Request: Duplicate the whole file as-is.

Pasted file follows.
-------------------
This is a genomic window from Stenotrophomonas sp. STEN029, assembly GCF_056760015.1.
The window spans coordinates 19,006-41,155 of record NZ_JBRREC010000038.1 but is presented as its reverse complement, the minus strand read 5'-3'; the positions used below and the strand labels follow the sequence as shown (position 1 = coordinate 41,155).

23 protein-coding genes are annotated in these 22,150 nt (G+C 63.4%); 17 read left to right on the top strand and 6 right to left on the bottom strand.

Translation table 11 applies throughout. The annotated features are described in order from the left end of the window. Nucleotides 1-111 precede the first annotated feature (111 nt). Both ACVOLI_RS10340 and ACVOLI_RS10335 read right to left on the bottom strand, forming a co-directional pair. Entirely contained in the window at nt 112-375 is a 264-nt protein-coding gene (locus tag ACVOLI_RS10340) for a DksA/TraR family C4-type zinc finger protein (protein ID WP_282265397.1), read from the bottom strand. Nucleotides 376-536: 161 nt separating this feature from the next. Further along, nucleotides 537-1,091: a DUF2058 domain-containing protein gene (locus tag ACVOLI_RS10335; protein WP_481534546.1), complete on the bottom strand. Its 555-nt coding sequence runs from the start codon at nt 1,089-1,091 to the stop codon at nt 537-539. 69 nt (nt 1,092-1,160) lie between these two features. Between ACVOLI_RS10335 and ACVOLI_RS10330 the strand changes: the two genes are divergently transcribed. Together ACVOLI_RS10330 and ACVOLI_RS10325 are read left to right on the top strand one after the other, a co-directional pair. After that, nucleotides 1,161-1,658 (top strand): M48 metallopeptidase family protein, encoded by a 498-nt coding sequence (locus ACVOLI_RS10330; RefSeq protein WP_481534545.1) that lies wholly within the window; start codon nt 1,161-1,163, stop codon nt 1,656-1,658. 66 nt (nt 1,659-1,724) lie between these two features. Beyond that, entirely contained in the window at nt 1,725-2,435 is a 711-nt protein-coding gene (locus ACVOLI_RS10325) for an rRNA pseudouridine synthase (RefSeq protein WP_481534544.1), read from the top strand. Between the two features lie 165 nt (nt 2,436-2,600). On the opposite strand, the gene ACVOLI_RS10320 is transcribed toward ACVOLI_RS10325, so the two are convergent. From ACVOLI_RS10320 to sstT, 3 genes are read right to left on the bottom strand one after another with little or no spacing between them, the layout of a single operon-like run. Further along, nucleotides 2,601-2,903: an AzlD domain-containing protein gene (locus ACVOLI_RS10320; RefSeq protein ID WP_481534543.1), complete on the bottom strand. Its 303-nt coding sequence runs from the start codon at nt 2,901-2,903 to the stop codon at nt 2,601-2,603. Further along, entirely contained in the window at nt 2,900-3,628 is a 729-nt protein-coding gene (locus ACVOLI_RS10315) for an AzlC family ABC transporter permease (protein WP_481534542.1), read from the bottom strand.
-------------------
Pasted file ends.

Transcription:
This is a genomic window from Stenotrophomonas sp. STEN029, assembly GCF_056760015.1.
The window spans coordinates 19,006-41,155 of record NZ_JBRREC010000038.1 but is presented as its reverse complement, the minus strand read 5'-3'; the positions used below and the strand labels follow the sequence as shown (position 1 = coordinate 41,155).

23 protein-coding genes are annotated in these 22,150 nt (G+C 63.4%); 17 read left to right on the top strand and 6 right to left on the bottom strand.

Translation table 11 applies throughout. The annotated features are described in order from the left end of the window. Nucleotides 1-111 precede the first annotated feature (111 nt). Both ACVOLI_RS10340 and ACVOLI_RS10335 read right to left on the bottom strand, forming a co-directional pair. Entirely contained in the window at nt 112-375 is a 264-nt protein-coding gene (locus tag ACVOLI_RS10340) for a DksA/TraR family C4-type zinc finger protein (protein ID WP_282265397.1), read from the bottom strand. Nucleotides 376-536: 161 nt separating this feature from the next. Further along, nucleotides 537-1,091: a DUF2058 domain-containing protein gene (locus tag ACVOLI_RS10335; protein WP_481534546.1), complete on the bottom strand. Its 555-nt coding sequence runs from the start codon at nt 1,089-1,091 to the stop codon at nt 537-539. 69 nt (nt 1,092-1,160) lie between these two features. Between ACVOLI_RS10335 and ACVOLI_RS10330 the strand changes: the two genes are divergently transcribed. Together ACVOLI_RS10330 and ACVOLI_RS10325 are read left to right on the top strand one after the other, a co-directional pair. After that, nucleotides 1,161-1,658 (top strand): M48 metallopeptidase family protein, encoded by a 498-nt coding sequence (locus ACVOLI_RS10330; RefSeq protein WP_481534545.1) that lies wholly within the window; start codon nt 1,161-1,163, stop codon nt 1,656-1,658. 66 nt (nt 1,659-1,724) lie between these two features. Beyond that, entirely contained in the window at nt 1,725-2,435 is a 711-nt protein-coding gene (locus ACVOLI_RS10325) for an rRNA pseudouridine synthase (RefSeq protein WP_481534544.1), read from the top strand. Between the two features lie 165 nt (nt 2,436-2,600). On the opposite strand, the gene ACVOLI_RS10320 is transcribed toward ACVOLI_RS10325, so the two are convergent. From ACVOLI_RS10320 to sstT, 3 genes are read right to left on the bottom strand one after another with little or no spacing between them, the layout of a single operon-like run. Further along, nucleotides 2,601-2,903: an AzlD domain-containing protein gene (locus ACVOLI_RS10320; RefSeq protein ID WP_481534543.1), complete on the bottom strand. Its 303-nt coding sequence runs from the start codon at nt 2,901-2,903 to the stop codon at nt 2,601-2,603. Further along, entirely contained in the window at nt 2,900-3,628 is a 729-nt protein-coding gene (locus ACVOLI_RS10315) for an AzlC family ABC transporter permease (protein WP_481534542.1), read from the bottom strand.